The Daykash then commanded the priests holding Onja to let her go. They released her arms and stepped back although they remained close enough to reclaim possession of her if need be.
“State your name for all to hear,” Breymer said.
Now Onja raised her gaze, but not to stare defiantly at her tabre judge. She looked at Dacian. “Onja,” she said, loudly and proud.
Dacian met her eyes, surprised but glad that she sought him in her time of trial. He did not dare communicate with magic in front of all the gathered Nebakarz although he had much that he wished to say to her and to ask.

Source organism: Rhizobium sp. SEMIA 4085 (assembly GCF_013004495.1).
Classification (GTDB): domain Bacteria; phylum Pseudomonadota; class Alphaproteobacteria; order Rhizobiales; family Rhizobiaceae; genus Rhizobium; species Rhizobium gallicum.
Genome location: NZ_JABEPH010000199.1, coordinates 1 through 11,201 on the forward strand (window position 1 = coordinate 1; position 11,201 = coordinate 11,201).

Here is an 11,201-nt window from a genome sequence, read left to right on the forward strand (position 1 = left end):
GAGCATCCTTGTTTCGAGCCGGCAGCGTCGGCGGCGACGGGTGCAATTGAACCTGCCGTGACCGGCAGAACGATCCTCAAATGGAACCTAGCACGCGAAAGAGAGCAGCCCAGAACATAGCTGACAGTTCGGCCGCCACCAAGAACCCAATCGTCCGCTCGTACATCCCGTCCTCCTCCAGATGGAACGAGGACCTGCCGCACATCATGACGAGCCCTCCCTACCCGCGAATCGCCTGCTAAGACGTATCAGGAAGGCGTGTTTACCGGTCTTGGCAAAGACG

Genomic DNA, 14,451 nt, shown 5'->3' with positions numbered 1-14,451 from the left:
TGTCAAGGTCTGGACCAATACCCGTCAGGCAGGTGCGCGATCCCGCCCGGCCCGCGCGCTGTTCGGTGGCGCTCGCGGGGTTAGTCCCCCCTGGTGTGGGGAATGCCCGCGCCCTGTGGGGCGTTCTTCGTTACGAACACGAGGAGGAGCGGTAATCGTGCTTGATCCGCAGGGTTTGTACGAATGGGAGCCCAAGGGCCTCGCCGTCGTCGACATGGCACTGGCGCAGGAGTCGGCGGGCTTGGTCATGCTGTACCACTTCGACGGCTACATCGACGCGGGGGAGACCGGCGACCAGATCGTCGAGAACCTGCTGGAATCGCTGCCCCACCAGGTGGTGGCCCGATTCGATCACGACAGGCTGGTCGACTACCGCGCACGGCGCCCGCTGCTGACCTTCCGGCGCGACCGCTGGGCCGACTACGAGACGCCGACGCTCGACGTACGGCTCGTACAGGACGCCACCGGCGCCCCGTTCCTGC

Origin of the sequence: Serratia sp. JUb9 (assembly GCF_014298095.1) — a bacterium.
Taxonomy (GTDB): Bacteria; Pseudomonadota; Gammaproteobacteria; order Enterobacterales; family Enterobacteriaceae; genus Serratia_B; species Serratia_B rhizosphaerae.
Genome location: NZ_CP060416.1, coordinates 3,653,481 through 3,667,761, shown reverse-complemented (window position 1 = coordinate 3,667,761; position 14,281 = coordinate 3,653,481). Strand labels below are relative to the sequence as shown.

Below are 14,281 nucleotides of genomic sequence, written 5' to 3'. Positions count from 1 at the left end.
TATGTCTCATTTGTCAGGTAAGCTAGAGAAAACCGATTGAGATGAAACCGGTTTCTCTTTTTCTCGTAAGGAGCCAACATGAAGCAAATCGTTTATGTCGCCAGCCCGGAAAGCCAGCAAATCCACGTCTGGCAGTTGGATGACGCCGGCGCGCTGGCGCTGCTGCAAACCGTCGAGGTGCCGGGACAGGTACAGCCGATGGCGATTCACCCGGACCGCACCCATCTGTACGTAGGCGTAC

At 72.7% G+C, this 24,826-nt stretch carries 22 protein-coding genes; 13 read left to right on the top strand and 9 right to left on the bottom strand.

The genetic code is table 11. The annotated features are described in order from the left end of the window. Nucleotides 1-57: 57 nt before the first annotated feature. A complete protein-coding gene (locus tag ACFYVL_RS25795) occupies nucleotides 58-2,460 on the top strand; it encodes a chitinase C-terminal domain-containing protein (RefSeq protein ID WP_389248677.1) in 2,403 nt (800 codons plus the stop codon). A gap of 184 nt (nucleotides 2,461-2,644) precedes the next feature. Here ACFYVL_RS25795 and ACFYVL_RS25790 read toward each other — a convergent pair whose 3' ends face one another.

“Do you understand the charge against you, Onja of Jingten?” the Daykash asked.
Onja shifted her eyes slowly toward the Daykash, as if he were a tiresome chore that she could no longer put off. “No,” she replied.
Her obtuse response nettled Breymer despite all the poise and confidence that his powerful position granted him.
“Have you never once in a hundred years been informed of the rule not to leave these mountains?” he demanded, obviously not believing her.
“I have heard the rule but saw no sense in observing that which is unreasonable. You cannot charge me with any crime for traveling upon the world that I was born into. I can go where I please,” Onja said.
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